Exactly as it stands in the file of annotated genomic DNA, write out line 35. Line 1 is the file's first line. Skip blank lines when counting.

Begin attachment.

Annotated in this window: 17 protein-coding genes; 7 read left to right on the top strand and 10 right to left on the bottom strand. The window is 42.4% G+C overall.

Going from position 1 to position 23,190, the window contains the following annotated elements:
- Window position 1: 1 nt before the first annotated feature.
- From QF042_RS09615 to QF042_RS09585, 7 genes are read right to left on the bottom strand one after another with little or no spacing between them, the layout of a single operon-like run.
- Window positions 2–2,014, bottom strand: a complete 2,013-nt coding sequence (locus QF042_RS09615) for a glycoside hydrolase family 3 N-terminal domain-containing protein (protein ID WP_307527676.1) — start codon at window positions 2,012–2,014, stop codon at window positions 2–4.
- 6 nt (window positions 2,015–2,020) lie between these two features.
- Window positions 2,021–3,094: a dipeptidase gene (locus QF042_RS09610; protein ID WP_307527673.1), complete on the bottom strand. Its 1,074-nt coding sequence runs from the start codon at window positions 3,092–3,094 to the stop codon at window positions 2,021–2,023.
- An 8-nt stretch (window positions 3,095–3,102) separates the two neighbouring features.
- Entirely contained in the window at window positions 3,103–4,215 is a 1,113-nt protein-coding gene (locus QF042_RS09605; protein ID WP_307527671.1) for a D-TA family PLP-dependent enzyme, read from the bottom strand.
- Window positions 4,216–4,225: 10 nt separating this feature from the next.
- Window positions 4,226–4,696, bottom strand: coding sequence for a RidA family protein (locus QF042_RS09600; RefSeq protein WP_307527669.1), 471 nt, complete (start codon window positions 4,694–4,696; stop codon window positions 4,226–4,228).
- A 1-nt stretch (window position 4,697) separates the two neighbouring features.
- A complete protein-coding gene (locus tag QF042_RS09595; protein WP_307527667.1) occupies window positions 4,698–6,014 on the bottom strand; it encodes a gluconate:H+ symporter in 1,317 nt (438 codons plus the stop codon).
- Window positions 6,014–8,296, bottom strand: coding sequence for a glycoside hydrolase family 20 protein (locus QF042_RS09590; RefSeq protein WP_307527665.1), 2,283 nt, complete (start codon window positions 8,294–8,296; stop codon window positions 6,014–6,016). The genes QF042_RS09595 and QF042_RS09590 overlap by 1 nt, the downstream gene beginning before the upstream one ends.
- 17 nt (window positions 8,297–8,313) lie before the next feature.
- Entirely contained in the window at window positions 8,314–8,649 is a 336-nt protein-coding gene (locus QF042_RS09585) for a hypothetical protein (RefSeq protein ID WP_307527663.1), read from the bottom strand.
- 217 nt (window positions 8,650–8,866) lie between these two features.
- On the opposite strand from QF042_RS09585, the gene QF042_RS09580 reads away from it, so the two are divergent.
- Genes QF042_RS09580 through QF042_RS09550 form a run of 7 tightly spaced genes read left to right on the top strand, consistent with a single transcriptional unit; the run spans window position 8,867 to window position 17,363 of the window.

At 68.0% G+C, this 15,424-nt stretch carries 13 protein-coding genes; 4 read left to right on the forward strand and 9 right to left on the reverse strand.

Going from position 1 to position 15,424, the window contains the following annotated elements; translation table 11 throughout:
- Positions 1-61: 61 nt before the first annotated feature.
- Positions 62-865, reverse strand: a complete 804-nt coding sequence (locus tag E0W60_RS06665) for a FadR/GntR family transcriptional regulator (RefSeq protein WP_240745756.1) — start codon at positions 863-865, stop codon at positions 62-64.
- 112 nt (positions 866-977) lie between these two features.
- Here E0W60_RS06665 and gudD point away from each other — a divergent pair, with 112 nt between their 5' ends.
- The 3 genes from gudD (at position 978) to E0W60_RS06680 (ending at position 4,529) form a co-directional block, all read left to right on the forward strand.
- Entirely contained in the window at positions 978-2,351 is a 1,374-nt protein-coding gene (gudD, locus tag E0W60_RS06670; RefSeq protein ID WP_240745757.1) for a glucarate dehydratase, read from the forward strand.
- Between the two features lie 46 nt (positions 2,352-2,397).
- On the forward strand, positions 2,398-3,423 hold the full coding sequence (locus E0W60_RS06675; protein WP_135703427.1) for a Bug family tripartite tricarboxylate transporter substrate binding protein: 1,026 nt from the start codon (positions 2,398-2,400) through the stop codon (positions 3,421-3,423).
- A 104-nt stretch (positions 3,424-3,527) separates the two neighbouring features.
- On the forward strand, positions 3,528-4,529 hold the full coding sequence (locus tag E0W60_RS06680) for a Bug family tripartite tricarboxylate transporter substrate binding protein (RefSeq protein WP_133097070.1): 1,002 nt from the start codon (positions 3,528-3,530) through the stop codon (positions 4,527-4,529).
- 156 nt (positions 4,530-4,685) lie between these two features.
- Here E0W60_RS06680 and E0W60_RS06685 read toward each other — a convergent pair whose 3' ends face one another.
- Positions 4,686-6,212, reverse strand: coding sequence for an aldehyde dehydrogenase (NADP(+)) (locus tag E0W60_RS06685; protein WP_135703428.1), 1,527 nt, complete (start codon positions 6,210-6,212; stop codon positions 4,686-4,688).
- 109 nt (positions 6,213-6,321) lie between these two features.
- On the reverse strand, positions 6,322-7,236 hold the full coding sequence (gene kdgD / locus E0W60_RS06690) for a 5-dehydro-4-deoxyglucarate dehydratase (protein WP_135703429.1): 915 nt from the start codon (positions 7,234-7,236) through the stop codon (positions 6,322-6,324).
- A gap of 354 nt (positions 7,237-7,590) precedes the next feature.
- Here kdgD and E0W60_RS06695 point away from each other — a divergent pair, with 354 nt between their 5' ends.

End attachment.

- 109 nt (positions 6,213-6,321) lie between these two features.